Delivering American University's news and views since 1925. | Tuesday, October 16, 2018

Student government to hold referendum on student activity fee increase later this month

Club council, SG support increase from $88.50 to $100 per semester

Student government to hold referendum on student activity fee increase later this month

Beginning on Oct. 22, AU Student Government will hold a student-wide referendum asking students whether or not they approve an increase to the student activity fee by $11.50 per semester.

The referendum, referred to by SG members as Amplify the Student Experience, was supposed to occur in the 2018 spring elections, but was pushed later to the fall elections, The Eagle previously reported. If approved, the referendum will increase the student activity fee from $88.50 for each student per semester to $100.

The student activity fee is built into every AU undergraduate student’s tuition, and goes towards funding student organizations on campus, The Eagle previously reported. The money from the fee is pooled together and split between Student Government, Student Media Board, and the AU Club Council (AUCC). SG is slated to take approximately 50 percent of the pool, while Student Media Board and AUCC take about 20 percent and 30 percent respectively.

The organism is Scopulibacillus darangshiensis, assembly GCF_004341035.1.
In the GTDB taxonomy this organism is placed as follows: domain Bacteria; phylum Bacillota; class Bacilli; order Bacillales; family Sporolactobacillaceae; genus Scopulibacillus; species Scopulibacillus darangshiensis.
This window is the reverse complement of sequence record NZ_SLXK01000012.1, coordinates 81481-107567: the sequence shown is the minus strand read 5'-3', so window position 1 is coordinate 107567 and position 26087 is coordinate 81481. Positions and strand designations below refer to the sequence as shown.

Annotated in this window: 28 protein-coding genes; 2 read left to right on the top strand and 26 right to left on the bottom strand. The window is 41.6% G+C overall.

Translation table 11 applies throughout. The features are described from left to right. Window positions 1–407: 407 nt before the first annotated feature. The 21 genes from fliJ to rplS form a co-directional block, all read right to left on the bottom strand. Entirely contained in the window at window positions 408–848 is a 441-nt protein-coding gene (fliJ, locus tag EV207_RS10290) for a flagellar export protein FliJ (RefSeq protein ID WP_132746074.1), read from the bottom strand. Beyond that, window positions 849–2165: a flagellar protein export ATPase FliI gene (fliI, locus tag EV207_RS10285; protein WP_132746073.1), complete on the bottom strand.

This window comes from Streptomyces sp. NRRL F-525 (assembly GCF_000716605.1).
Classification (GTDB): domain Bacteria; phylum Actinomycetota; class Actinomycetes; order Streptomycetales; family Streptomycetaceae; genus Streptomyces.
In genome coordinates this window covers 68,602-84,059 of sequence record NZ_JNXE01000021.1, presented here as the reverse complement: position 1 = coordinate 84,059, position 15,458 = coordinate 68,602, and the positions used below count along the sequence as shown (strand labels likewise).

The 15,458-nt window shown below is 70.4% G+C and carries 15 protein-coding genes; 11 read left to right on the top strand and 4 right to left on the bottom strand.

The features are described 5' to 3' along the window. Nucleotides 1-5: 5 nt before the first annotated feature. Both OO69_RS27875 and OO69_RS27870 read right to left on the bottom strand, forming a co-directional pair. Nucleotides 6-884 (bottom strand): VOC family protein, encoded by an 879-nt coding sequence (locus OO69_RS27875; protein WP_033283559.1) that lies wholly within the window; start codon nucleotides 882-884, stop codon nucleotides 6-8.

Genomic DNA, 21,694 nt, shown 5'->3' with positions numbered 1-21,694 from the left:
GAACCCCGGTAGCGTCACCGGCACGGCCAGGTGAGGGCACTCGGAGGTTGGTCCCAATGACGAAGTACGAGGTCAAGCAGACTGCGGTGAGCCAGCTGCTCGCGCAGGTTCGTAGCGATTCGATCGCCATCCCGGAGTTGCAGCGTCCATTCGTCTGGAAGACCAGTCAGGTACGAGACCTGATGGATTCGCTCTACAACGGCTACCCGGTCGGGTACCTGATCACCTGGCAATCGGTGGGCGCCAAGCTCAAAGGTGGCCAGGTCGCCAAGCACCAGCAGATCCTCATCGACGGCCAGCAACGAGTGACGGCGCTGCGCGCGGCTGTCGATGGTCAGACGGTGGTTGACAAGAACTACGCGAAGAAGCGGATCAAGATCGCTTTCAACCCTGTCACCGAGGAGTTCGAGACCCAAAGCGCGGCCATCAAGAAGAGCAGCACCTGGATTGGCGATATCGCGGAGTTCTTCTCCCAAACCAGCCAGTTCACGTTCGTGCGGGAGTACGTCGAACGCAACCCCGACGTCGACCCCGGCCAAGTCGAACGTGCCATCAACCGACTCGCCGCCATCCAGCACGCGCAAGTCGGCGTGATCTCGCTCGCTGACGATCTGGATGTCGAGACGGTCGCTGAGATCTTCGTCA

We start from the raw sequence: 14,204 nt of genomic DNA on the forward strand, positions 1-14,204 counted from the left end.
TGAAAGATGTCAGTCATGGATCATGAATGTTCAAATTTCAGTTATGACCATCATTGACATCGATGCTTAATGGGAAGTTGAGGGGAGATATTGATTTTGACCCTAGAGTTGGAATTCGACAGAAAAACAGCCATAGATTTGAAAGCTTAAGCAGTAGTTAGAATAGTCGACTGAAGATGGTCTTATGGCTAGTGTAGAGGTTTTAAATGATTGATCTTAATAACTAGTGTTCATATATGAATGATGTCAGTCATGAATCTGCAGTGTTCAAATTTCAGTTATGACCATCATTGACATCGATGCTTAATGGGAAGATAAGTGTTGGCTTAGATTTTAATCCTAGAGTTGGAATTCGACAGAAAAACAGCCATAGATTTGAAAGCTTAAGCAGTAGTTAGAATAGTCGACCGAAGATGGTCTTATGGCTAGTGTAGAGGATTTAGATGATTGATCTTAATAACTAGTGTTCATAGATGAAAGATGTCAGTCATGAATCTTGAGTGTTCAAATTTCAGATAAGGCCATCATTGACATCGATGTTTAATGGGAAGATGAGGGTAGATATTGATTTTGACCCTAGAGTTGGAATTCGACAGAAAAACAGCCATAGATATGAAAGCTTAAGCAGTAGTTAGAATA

But, in previous years, SG has taken slightly more than 50 percent, accounting for 56 percent of the budget in 2016-2017. This is due to a provision in the original agreement laying out the division of the student activity fee, which allowed for a deviation of approximately 5 percent.

The campaign for the referendum was launched on Sept. 12 via Facebook to spread the word to the AU community. According to the campaign’s website, the increase in the fee will “generate roughly $150,000 more for programs, speakers, club funding, and resources for student media organizations.” Junior Trevor Pugh, the speaker of SG’s senate, said that SG’s portion of the funds would primarily go toward programming and speaker events.

Voting for the referendum will be in conjunction with SG senate fall elections, opening on Oct. 22 at 12 p.m. and closing on Oct. 24 at 12 p.m. Students will be able to vote through their AU portals, as has been done in previous elections.

AUCC, which oversees and provides funding for student organizations that don’t fall under the oversight of SG or the Student Media Board, is supporting the increase. Brian O’Gara, the chair of AUCC, said his council’s entire budget is drawn from the student activities fee, so the choice to support the referendum wasn’t a very difficult one.

“We want to do our jobs in supporting student clubs on campus, and over the years our budget just hasn’t been enough,” O’Gara said. “Last year, we were more concerned than we had ever been. Funding requests from clubs have gone up but their budgets have remained the same, so we had to keep rejecting funding requests.”

For AUCC, the decision to support the fee came down to whether they wanted to either continue denying funding requests from more clubs or take more money in and be able to give more support to student organizations. But not all students on campus see the referendum in these terms.

“I think it's absurd they are doing this,” said senior Andrew Watring, artistic director of the theater group Rude Mechanicals. “SG has an enormous budget and clubs are floundering.”